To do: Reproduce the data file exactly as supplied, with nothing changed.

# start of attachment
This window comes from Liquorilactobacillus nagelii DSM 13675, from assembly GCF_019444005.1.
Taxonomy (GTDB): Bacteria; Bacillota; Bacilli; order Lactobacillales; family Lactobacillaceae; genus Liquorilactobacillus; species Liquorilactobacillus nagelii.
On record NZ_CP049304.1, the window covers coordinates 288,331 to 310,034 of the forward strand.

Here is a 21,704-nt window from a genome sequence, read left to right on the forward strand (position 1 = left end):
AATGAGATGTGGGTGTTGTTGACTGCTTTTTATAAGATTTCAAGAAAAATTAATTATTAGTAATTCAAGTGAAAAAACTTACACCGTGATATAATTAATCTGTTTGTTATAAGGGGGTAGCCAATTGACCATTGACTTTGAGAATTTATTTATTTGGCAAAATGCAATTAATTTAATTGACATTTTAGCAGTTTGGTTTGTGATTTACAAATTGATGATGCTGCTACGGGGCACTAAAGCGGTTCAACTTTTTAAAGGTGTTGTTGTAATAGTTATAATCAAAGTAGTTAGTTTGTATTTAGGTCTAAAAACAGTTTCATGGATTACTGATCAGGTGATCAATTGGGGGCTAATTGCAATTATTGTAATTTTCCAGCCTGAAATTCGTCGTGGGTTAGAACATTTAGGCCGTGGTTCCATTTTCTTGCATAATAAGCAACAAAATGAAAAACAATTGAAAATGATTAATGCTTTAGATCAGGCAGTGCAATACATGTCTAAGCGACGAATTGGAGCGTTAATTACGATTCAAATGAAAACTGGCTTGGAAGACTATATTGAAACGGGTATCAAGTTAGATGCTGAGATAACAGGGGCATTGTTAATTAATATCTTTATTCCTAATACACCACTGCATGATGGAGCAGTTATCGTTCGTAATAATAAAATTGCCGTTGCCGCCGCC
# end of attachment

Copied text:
This window comes from Liquorilactobacillus nagelii DSM 13675, from assembly GCF_019444005.1.
Taxonomy (GTDB): Bacteria; Bacillota; Bacilli; order Lactobacillales; family Lactobacillaceae; genus Liquorilactobacillus; species Liquorilactobacillus nagelii.
On record NZ_CP049304.1, the window covers coordinates 288,331 to 310,034 of the forward strand.

Here is a 21,704-nt window from a genome sequence, read left to right on the forward strand (position 1 = left end):
AATGAGATGTGGGTGTTGTTGACTGCTTTTTATAAGATTTCAAGAAAAATTAATTATTAGTAATTCAAGTGAAAAAACTTACACCGTGATATAATTAATCTGTTTGTTATAAGGGGGTAGCCAATTGACCATTGACTTTGAGAATTTATTTATTTGGCAAAATGCAATTAATTTAATTGACATTTTAGCAGTTTGGTTTGTGATTTACAAATTGATGATGCTGCTACGGGGCACTAAAGCGGTTCAACTTTTTAAAGGTGTTGTTGTAATAGTTATAATCAAAGTAGTTAGTTTGTATTTAGGTCTAAAAACAGTTTCATGGATTACTGATCAGGTGATCAATTGGGGGCTAATTGCAATTATTGTAATTTTCCAGCCTGAAATTCGTCGTGGGTTAGAACATTTAGGCCGTGGTTCCATTTTCTTGCATAATAAGCAACAAAATGAAAAACAATTGAAAATGATTAATGCTTTAGATCAGGCAGTGCAATACATGTCTAAGCGACGAATTGGAGCGTTAATTACGATTCAAATGAAAACTGGCTTGGAAGACTATATTGAAACGGGTATCAAGTTAGATGCTGAGATAACAGGGGCATTGTTAATTAATATCTTTATTCCTAATACACCACTGCATGATGGAGCAGTTATCGTTCGTAATAATAAAATTGCCGTTGCCGCCGCC